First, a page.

Don Pepe

Don Pepe

Wouldn’t this look better with
even just a sliver of lemon rind?

I really wanted Spanish/ethnic food, something new, but again, I became frustrated with these snooty places 10 miles in the other direction.  So, I got there early to have a Negroni before dinner.  I needed it.  A great cocktail invented by Salvador Dali & Federico Fellini, so simple, but a great aperitif (pre-dinner cocktail).  It is simply, equal parts of Campari from Italy, Gin and Sweet Vermouth.  However, this one was not quite “there”.  Campari was in there for sure, vermouth as well, but either they were using a tasteless gin, little of it, or none at all.  Plus there was no lemon or orange rind.  Even my mother, the simplest of simple people in the world knew every cocktail should come with a garnish more than a straw.  And, when I made fun of her once, she found an article and presented it to me proving her point.  She was right (as most mothers usually are no matter how much we fail to recognize it) but she was no culinary snow like me, however, she was right.  There is something about that garnish that makes the cocktail come alive, even if its a paper umbrella.  Seriously how much could it cost to drop in a cherry, olive, or in this case .02cents of a lemon wedge even when lemons are going for .99cents retail?

Ok, but enough of that, it hit the spot, along with the 3 slices of bread and 1 slice of garlic bread.  Though I was early and waiting for my brother, I told them another person would be joining me. No, we did not need a loaf of bread, half a loaf or even a lot of garlic bread, but I think we are entitled to more than 3 slices of bread and at least 2 slices of garlic bread if there are 2 of us dining?  My brother was a half hour late.  Guess who got the only slice of garlic bread?  I won’t spoil the surprise but I can tell you it was delicious.

So, a couple slices of bread and one cocktail later, my brother shows up.  And that is when things got more promising and I didn’t see paella on the menu, or anything else I liked or was in the mood for.  I guess the last time I either had mistaken it for their other place up the street or I simply had the fish.  I had fish on Saturday night at a wedding, so bad in fact, I could not eat it again today.  But the appetizers look really good, I might just order 2-3 of them and have that for dinner.  But the waiter read us the specials.  Grilled octopus with fresh paprika sounded especially good.  When it came it was so tender, so perfect, it was the very best octopus I’ve ever had, really.  So, with that we got that and the fried calamari (always a crowd pleaser, even amongst the pickiest children, anything fried is good), along with half a pitcher of white wine sangria.  We were enjoying that so much, we forgot to order dinner.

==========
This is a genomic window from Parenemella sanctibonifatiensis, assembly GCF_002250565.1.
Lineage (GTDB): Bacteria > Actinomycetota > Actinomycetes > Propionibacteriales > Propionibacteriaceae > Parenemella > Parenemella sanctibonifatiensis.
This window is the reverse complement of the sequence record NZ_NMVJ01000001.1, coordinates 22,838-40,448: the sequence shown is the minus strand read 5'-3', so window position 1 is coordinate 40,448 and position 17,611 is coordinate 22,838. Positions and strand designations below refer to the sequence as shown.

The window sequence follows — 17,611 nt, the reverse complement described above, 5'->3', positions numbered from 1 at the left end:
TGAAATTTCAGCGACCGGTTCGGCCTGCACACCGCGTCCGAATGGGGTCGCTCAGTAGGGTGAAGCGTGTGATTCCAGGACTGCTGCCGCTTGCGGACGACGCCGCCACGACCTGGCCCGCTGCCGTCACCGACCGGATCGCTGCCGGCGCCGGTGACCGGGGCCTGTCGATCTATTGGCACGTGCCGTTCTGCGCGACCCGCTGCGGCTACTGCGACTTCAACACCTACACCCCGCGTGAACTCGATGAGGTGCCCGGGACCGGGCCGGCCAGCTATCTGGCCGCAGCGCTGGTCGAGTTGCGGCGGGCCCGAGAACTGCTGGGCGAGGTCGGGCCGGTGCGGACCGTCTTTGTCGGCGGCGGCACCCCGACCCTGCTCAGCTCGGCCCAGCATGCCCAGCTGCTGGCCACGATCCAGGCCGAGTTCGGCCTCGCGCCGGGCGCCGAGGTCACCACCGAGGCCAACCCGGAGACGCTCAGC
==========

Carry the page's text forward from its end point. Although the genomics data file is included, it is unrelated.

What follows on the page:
When we did, the waiter had to repeat the specials for the 3rd time.  He had a heavy spanish accent, but for me it was more about what was served with it, and what the prices were.  I know my brother was paying for it, but you should always ask the prices of the specials.  Simple reason being, is that they are often $5 more than the top entree on the menu, but also, if you don’t ask, they can easily charge you $10 more.  Yes, its not cool, and preying on diner’s lack of knowledge, but its 2011, and it is how things are done in the restaurant world, hopefully not often, but always ask the price and make sure it matches the check when it comes no matter how much sangria you have had.

So, Brazino I don’t think I’ve ever had, its a salt water fish, white, sounded good, but again, as much as I love fish, was not in the mood after the last piece I ate at one of the “best” catering halls in NJ.  The snapper was interesting, but you have to have that whole, not a filet.  So, I got the veal osso bucco.  I knew its a large piece of food, after all, it is the calf or shank of a cow from a calve (young cow).  But when this came out I was taken back.  It was enormous.  In fact, in the traditional Italian restaurants this would be cut in three pieces and served over risotto.  In this case it was a very large piece served with saffron rice and thin sliced fried potatoes.  Where do I start?  I love rice, and it was fresh, fluffy and flavorful.  The potatoes I was popping like potato chips, but they were not overly greasy, salty but delectable.  And the veal osso bucco.  Probably the best I ever had, even when I cook it at home.  It was tender, and they even gave me a slender baby spoon for the bone marrow which was perfectly cooked.  As large as it looks, about half of it was bone, a big piece I gave to my brother (which he loved more than his pork chops) and the rest was a lot of fat mixed in with meat which I did not care to eat.  Yes, I finished it all (with some help) but all is well, it would not have reheated well.

So there you have it, a fantastic meal, drinks, appetizers, wine, entrees big enough for 2 and/or leftovers and no snobby waiters or hostesses, and in the end was about $100.  Not cheap, not expensive, but definitely memorable, satisfying and yes, I will return there again when all other places fail to accept me without a reservation.

Post & Photos by Justin R. Cristaldi

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